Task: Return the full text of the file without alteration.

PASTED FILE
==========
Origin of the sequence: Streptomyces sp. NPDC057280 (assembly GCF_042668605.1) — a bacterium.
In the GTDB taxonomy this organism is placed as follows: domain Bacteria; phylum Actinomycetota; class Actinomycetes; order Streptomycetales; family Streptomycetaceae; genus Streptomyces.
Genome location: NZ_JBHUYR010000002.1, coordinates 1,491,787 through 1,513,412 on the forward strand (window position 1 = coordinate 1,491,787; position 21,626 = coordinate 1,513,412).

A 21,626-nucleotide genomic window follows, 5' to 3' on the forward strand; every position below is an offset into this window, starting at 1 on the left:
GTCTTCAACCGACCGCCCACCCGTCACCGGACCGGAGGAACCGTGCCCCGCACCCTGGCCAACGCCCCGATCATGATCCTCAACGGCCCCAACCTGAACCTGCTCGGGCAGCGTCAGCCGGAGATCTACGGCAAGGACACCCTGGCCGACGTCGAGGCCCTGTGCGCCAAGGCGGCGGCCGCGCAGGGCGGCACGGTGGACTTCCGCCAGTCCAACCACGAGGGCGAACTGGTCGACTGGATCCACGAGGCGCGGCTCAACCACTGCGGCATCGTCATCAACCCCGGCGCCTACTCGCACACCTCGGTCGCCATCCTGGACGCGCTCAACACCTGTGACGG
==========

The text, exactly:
Origin of the sequence: Streptomyces sp. NPDC057280 (assembly GCF_042668605.1) — a bacterium.
In the GTDB taxonomy this organism is placed as follows: domain Bacteria; phylum Actinomycetota; class Actinomycetes; order Streptomycetales; family Streptomycetaceae; genus Streptomyces.
Genome location: NZ_JBHUYR010000002.1, coordinates 1,491,787 through 1,513,412 on the forward strand (window position 1 = coordinate 1,491,787; position 21,626 = coordinate 1,513,412).

A 21,626-nucleotide genomic window follows, 5' to 3' on the forward strand; every position below is an offset into this window, starting at 1 on the left:
GTCTTCAACCGACCGCCCACCCGTCACCGGACCGGAGGAACCGTGCCCCGCACCCTGGCCAACGCCCCGATCATGATCCTCAACGGCCCCAACCTGAACCTGCTCGGGCAGCGTCAGCCGGAGATCTACGGCAAGGACACCCTGGCCGACGTCGAGGCCCTGTGCGCCAAGGCGGCGGCCGCGCAGGGCGGCACGGTGGACTTCCGCCAGTCCAACCACGAGGGCGAACTGGTCGACTGGATCCACGAGGCGCGGCTCAACCACTGCGGCATCGTCATCAACCCCGGCGCCTACTCGCACACCTCGGTCGCCATCCTGGACGCGCTCAACACCTGTGACGG